Damien Chazelle‘s La La Land (Summit, 1.2) will premiere tomorrow night at the 73rd Venice Film Festival. The first trade reviews will pop sometime around midday in Los Angeles, maybe mid-afternoon in New York. I’ve already been told what La La Land is — a generally satisfying, richly embroidered recreation of a romantic ’50s musical with Ryan Gosling and Emma Stone trying to fill the shoes of Gene Kelly and Debbie Reynolds…or something like that.
No, stop — forget Kelly and Reynolds. Ryan and Emma have to be themselves or it won’t work. And the movie definitely has to be itself.
Excerpt from a Deadline/Pete Hammond interview with Chazelle: “At 31, Chazelle is a rare member of his generation who truly gets the glory of a bygone era and seems determined to make it new again. In the course of our 45-minute conversation he clearly demonstrated his encyclopedic knowledge of movies, all types of movies, and La La Land reflects that in many ways — particularly in a sequence set at a revival-house screening of Rebel Without A Cause where Sebastian and Mia meet up for a late-night date.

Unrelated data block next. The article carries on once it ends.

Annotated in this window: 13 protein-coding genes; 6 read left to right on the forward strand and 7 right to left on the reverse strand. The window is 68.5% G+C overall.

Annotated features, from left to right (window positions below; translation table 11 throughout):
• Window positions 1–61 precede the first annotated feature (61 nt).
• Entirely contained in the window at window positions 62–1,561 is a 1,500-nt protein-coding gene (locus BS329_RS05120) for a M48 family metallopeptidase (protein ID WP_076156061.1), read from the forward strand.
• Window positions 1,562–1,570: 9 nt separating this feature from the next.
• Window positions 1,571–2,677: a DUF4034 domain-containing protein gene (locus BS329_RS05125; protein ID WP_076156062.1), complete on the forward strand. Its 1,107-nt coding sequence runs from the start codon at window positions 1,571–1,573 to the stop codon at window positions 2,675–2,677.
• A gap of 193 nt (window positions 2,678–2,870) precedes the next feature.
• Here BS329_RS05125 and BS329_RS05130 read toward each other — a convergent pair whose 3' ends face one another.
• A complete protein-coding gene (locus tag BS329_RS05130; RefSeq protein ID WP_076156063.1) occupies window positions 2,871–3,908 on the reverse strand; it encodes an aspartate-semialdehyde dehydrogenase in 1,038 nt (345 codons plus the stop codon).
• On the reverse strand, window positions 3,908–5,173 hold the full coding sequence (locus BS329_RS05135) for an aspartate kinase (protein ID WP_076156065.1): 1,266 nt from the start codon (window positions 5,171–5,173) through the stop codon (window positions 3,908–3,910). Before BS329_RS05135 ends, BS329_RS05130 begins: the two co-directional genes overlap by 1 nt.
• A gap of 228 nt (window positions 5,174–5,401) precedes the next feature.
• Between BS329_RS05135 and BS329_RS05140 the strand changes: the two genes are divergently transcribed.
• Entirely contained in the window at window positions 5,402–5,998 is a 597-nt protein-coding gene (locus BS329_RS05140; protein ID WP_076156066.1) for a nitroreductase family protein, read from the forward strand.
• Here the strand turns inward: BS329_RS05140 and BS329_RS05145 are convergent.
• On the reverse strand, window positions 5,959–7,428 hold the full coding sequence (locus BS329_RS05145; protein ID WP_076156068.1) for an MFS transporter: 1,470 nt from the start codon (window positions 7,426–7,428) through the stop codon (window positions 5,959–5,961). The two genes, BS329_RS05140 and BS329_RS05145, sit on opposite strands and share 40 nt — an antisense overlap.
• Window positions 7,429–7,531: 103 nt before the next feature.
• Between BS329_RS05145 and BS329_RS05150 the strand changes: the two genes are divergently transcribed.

“[The scene] is full of melancholy and irony as it follows a dinner table conversation in which the participants discuss why seeing movies at home is far preferable to a theater these days.
“That is clearly not Chazelle’s message here. He’s old school, though he told me he realizes not everyone will warm to seeing a musical like this in this day and age. It seems to me, though, that many will be discovering something brand new and startlingly original here and will definitely relate.
“’I love how you say that because that was certainly the hope,’ Chazelle responds. ‘We tried to dust it off a little bit, you know? I find the old musicals so timeless, and so it’s amazing when you put Singin’ In The Rain on for a little kid. It’s just that they have no idea that they’re looking at a movie that was made over a half century ago. So I think obviously those movies are rare, but I definitely didn’t want it to be a museum piece.
“I know I have it in me to definitely live in the past of movies, and I think that’s why it was important to try to shoot as much of it as possible and really use L.A. as it is today — use real locations, but obviously sometimes re-design them, but kind of use the city as raw material and have actors like Ryan, Emma or John who could ground it, basically, and make it feel urgent and contemporary.'”